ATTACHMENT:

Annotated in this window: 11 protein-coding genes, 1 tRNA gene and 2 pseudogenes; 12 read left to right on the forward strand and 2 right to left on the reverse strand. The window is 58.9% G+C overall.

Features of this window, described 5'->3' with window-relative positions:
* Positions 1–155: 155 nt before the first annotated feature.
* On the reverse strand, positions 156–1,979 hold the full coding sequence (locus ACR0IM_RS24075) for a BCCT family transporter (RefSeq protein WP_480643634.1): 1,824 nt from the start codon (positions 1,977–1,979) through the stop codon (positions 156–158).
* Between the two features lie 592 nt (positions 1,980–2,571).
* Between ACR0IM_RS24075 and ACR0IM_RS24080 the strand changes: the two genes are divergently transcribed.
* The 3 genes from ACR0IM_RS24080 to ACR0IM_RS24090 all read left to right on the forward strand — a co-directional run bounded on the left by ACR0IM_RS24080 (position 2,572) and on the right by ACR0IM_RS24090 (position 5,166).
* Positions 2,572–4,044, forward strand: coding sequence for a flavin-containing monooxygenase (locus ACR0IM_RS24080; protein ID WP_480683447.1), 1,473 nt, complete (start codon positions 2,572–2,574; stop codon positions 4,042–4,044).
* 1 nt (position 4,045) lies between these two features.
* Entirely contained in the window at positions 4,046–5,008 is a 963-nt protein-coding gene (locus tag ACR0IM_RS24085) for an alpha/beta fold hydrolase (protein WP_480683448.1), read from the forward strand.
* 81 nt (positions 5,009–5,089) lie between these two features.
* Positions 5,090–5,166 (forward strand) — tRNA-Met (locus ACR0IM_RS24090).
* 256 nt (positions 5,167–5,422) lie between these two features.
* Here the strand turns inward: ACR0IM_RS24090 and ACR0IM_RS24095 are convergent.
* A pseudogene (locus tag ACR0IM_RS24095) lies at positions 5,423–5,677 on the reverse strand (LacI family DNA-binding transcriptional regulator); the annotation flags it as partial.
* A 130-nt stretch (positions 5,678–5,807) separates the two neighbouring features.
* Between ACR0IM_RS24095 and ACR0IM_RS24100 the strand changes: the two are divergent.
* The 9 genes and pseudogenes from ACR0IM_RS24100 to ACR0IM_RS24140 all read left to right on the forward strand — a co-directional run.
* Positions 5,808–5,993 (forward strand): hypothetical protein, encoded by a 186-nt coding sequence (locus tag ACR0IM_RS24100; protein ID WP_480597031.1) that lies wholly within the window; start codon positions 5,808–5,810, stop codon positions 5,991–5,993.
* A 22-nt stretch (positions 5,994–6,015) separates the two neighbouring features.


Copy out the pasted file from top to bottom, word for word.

Annotated in this window: 11 protein-coding genes, 1 tRNA gene and 2 pseudogenes; 12 read left to right on the forward strand and 2 right to left on the reverse strand. The window is 58.9% G+C overall.

Features of this window, described 5'->3' with window-relative positions:
* Positions 1–155: 155 nt before the first annotated feature.
* On the reverse strand, positions 156–1,979 hold the full coding sequence (locus ACR0IM_RS24075) for a BCCT family transporter (RefSeq protein WP_480643634.1): 1,824 nt from the start codon (positions 1,977–1,979) through the stop codon (positions 156–158).
* Between the two features lie 592 nt (positions 1,980–2,571).
* Between ACR0IM_RS24075 and ACR0IM_RS24080 the strand changes: the two genes are divergently transcribed.
* The 3 genes from ACR0IM_RS24080 to ACR0IM_RS24090 all read left to right on the forward strand — a co-directional run bounded on the left by ACR0IM_RS24080 (position 2,572) and on the right by ACR0IM_RS24090 (position 5,166).
* Positions 2,572–4,044, forward strand: coding sequence for a flavin-containing monooxygenase (locus ACR0IM_RS24080; protein ID WP_480683447.1), 1,473 nt, complete (start codon positions 2,572–2,574; stop codon positions 4,042–4,044).
* 1 nt (position 4,045) lies between these two features.
* Entirely contained in the window at positions 4,046–5,008 is a 963-nt protein-coding gene (locus tag ACR0IM_RS24085) for an alpha/beta fold hydrolase (protein WP_480683448.1), read from the forward strand.
* 81 nt (positions 5,009–5,089) lie between these two features.
* Positions 5,090–5,166 (forward strand) — tRNA-Met (locus ACR0IM_RS24090).
* 256 nt (positions 5,167–5,422) lie between these two features.
* Here the strand turns inward: ACR0IM_RS24090 and ACR0IM_RS24095 are convergent.
* A pseudogene (locus tag ACR0IM_RS24095) lies at positions 5,423–5,677 on the reverse strand (LacI family DNA-binding transcriptional regulator); the annotation flags it as partial.
* A 130-nt stretch (positions 5,678–5,807) separates the two neighbouring features.
* Between ACR0IM_RS24095 and ACR0IM_RS24100 the strand changes: the two are divergent.
* The 9 genes and pseudogenes from ACR0IM_RS24100 to ACR0IM_RS24140 all read left to right on the forward strand — a co-directional run.
* Positions 5,808–5,993 (forward strand): hypothetical protein, encoded by a 186-nt coding sequence (locus tag ACR0IM_RS24100; protein ID WP_480597031.1) that lies wholly within the window; start codon positions 5,808–5,810, stop codon positions 5,991–5,993.
* A 22-nt stretch (positions 5,994–6,015) separates the two neighbouring features.